The script was cleverly co-written by Baker and his habitual collaborator Chris Bergoch, while the briskness of the editing, credited to the filmmaker, felt a bit tiresome at times without compromising the effectiveness of the story or the essence of its message.


I, Tonya (2017)


Directed by Craig Gillespie
Country: USA

Margot Robbie does a fantastic job as the former figure skater Tonya Harding in a facetious biopic directed by Craig Gillespie who, despite spirited in tone, didn’t surpass his 2007 comedy “Lars and the Real Girl”.
If the cited Australian actress got our eye through a fine performance, Ohio-born Allison Janney, who plays her mother, LaVona, is absolutely insuperable. Curiously, Janney aspired to become a champion skater at a younger age, but an accident prevented her to fulfill that dream.

Following a script by Steven Rogers (“Kate & Leopold”, “P.S. I Love You”), who also produces, the director pins the camera in front of Tonya, in her mid-forties, and gives her free rein to express herself in regard to a controversial past that got her banned from figure skating for life. According to her fictional testimony, every complicated situation that happened in her agitated life was never her fault.

Tonya, who won her first competition at the age of four, achieved brilliant moments in her career. She became an Olympian champion and a Skate America champion twice, and also made history in the sport for being the first woman to successfully execute two triple axels in a single competition, among other records. While she was never satisfied with the scores, often lowered due to a poor presentation, her abhorrent and super controlling mother was never satisfied with her performances, making a constant psychological pressure that intended to pique her toward excellence.
Unstable, mean, and utterly rude in her language, LaVona only smiles to scorn or humiliate. She's so dangerous that she even threw a knife at her daughter once in the heat of an argument.


If this weren’t enough, Tonya was being a victim of domestic violence by her prickly husband Jeff Gillooly (Sebastian Stan). The latter joined Tonya’s unrefined bodyguard, Shawn Eckhardt (Paul Walter Hauser), in a dirty scheme to attack Nancy Kerrigan, his wife’s main competitor, in order to prevent her from competing in the 1994 Winter Olympics in Lillehammer, Norway.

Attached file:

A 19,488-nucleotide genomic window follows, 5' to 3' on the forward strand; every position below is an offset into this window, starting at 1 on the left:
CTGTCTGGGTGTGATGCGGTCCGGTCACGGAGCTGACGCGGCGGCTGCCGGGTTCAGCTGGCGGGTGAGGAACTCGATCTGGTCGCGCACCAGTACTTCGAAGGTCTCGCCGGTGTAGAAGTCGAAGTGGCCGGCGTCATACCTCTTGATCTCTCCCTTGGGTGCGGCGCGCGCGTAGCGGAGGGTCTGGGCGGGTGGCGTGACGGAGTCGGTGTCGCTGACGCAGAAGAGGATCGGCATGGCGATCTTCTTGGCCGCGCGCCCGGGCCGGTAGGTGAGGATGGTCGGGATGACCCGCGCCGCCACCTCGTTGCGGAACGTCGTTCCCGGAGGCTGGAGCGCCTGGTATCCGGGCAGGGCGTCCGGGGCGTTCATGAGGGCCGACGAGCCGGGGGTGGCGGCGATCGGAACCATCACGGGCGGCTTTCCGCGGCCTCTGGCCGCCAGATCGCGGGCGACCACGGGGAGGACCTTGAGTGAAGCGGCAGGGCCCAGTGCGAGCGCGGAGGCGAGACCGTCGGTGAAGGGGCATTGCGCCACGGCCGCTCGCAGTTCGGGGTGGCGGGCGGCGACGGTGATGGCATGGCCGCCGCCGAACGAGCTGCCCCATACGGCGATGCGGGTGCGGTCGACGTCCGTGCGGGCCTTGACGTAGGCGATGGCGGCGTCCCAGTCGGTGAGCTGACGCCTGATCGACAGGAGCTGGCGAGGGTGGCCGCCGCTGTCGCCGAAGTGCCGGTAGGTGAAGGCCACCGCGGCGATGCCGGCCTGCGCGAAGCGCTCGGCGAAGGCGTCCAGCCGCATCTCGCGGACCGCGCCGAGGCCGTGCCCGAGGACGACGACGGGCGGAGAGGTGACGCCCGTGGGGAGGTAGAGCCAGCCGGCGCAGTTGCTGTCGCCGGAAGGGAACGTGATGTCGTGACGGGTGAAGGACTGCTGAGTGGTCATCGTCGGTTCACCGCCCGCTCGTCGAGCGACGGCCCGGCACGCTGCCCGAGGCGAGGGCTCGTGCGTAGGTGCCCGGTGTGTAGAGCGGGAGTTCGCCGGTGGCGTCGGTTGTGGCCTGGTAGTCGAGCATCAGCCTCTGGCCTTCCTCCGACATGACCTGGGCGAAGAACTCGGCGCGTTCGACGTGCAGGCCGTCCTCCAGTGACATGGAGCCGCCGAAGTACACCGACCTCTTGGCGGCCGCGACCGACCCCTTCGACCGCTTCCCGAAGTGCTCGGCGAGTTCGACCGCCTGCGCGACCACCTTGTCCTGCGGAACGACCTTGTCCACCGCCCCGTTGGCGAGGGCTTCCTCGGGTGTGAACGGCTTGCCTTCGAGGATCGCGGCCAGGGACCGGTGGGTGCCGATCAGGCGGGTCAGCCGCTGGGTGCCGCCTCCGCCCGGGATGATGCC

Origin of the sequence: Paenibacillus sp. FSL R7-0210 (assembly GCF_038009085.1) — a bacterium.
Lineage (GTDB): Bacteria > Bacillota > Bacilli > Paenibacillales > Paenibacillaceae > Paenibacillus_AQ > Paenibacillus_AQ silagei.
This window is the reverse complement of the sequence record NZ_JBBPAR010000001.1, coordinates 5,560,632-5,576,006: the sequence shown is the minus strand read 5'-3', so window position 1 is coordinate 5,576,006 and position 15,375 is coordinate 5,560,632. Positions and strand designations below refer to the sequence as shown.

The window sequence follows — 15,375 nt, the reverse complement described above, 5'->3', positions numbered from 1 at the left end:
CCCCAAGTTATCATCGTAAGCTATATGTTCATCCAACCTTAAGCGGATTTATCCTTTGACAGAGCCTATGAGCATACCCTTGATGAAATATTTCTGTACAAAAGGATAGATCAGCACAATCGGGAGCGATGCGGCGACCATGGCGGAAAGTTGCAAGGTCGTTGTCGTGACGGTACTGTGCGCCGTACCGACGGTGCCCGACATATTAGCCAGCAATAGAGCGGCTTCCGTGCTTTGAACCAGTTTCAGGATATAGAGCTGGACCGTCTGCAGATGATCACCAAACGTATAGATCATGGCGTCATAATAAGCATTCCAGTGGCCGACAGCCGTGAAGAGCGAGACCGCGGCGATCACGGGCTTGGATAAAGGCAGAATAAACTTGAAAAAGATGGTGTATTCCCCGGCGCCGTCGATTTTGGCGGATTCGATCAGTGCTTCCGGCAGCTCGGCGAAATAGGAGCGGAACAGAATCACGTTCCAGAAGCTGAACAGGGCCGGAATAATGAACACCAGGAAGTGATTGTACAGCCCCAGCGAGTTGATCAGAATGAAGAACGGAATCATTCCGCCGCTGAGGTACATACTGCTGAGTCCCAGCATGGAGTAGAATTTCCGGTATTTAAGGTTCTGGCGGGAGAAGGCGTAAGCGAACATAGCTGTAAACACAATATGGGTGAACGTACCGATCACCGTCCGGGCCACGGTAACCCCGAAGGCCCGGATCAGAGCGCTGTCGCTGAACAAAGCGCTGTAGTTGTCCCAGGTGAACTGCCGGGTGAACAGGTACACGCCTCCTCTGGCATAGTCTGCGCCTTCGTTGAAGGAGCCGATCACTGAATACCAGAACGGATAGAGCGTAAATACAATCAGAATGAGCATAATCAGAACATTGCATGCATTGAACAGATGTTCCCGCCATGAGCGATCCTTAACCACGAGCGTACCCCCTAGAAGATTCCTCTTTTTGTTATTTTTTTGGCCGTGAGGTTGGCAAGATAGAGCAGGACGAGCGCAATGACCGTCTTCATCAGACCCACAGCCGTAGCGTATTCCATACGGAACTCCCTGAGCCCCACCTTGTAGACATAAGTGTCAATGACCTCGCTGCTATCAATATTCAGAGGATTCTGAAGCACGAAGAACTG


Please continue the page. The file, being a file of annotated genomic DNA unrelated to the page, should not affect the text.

Tonya hardships were depicted with straightforwardness; however, the film’s narrative was not so effective, perennially wobbling between the cheaply dramatic and the absurdly comic. It works as an absolution for Tonya, who went to professional boxing after realizing that her figure skating career was over. But it's also a definitive condemnation of the cruel, companionless LaVona, whose unbending personality persists, even when declining and wearing a nasal oxygen cannula.

Like the story of its title character, “I, Tonya” embraces contradiction from start to finish. While the soundtrack is awesome, with Heart’s 1977 hit ‘Barracuda’ attempting to have the same boosting effect that Survivor’s ‘Burning Heart’ had in "Rocky", all the moody characters are unenchanting and some of them even useless, like Martin Maddox (Bobby Cannavale), the producer of Hard Copy, an unreliable tabloid news television show popular in the 90s. The feeling is even stronger after we hear LaVona saying to her daughter: “I gave you a gift”, and getting “You’re a monster” as an answer.

Robbie and Janney’s performances avoided further damages.


The Disaster Artist (2017)


Directed by James Franco
Country: USA

The Disaster Artist”, a sort of Ed Wood meets an antithesis of James Dean, is a biographical comedy-drama about the eccentric Tommy Wiseau, the actor, producer, and director behind the cult indie drama “The Room” (2003), many times considered by the critics as one of the worst movies ever. The one who took advantage from that peculiarity was actor/director James Franco (“127 Hours”, “Spring Breakers”), who builds up a widely entertaining story about the making of that movie, often using a rollicking sense of humor to describe Wiseau’s personality. He focuses on his dreams and frustrations, as well as on the bizarre friendship with his movie partner, the actor Greg Sestero. The screenplay by the team Scott Neustadter and Michael H. Weber (“500 Days of Summer”, “The Spectacular Now”) was adapted from Sestero and Tom Bissell’s non-fiction book that gave the film its title.

James Franco decided to embody Wiseau himself, bestowing a droll expression that characterizes an intriguing man with a mysterious past, weird Eastern accent, long hair, and stony pose. Moreover, he has no skills for playing football, lies about his age, and claims he was raised in New Orleans. Money is not a problem for him, a fact that constitutes another mystery, and all these aspects, in addition to his awkward ways, are what compels us to know more about him. 

After befriending the 19-year-old Sestero (director’s brother Dave Franco) in San Francisco in an acting class, Wiseau invites him to move with him into his well-located apartment in LA, so they can follow their dream and becoming movie stars. The duo makes a pact for life, whose guidelines are to push each other, believe in each other, and never give up on their dreams.